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Story by Jennie K. Willis, Colorado State University
We humans might be ready for the solar eclipse on Monday, but our pets will really be in the dark about the whole thing until it happens. Darkness cues certain routines for pets, like going to bed or finding shelter. In most cases, your pet’s response to the totality phase of the eclipse may be nothing more than going to where they sleep at night. However, if your pet is sensitive or fearful of storms, you may want to take precautions.
Here are some things to do to make sure your pet is safe on Monday:
• Leave your pet indoors with curtains drawn closed and artificial light. This will minimize the effect of the eclipse and will just look like clouds darkening the sky.
• Leave your pet at home. If you are planning to go on a road trip to find a better view, consider letting Fido stay home to avoid the confusion or getting lost in the event of panic.
• If you go outside to view the eclipse, keep your dog on a leash. With all the people and the variable responses by wildlife that may be possible, don’t lose your dog because you are relying on it to behave like it usually does.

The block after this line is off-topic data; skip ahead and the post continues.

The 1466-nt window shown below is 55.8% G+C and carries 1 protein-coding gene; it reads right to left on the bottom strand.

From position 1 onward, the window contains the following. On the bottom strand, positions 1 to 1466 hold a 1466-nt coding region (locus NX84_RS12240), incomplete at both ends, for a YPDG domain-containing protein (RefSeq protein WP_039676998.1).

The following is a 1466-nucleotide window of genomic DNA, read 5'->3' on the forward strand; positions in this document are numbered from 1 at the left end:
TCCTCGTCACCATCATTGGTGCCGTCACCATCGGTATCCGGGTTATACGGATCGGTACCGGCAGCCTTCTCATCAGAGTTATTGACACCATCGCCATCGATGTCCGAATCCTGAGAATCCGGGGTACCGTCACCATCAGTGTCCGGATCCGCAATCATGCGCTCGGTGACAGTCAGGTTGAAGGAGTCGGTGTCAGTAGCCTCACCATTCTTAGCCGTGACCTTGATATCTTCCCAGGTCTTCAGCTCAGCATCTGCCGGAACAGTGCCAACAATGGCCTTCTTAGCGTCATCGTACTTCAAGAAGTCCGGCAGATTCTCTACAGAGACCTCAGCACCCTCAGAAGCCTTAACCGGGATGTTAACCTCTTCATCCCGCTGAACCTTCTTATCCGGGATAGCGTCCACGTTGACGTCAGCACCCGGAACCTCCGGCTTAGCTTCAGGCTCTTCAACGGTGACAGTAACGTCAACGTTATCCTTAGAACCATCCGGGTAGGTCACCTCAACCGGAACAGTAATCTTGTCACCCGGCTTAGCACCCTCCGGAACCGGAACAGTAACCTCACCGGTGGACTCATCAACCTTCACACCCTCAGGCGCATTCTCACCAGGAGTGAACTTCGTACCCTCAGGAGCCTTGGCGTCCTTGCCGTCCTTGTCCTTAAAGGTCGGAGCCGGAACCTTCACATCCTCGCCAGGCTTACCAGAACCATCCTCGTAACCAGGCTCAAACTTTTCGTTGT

• Don’t encourage pets to face skyward. Most pets don’t spend time looking at the sun on a normal day, and are not likely to do so on this day either. However, dogs do tend to follow pointing and gazing by humans. Dogs would need eye protection just like ours to safely look at the sun, but it is very unlikely that they would keep it on their face. It would be better to bring a toy or other distraction to keep them looking down for those few minutes.
• Cover bird cages. Birds are especially sensitive to light cues and may have vocalization episodes when sudden darkness then sudden light occurs. It would be less traumatic for them to simply be covered like at night for the duration of the eclipse.
It has been decades since the last total eclipse, and we hope to learn and record much more about how pets and wild animals behave during this event. If you encounter wildlife during the eclipse, you can take part in a citizen science project at iNaturalist.org, or by downloading the iNaturalist app on iTunes or Google Play on your phone.
Jennie K. Willis, Ph.D., is an animal behavior expert and the graduate coordinator for the Professional Science Master’s Program in Zoo, Aquarium and Animal Shelter Management degree, which is in the College of Natural Sciences at Colorado State University. Share your pet’s eclipse behavior story on her Animal Behavior Insights Facebook page.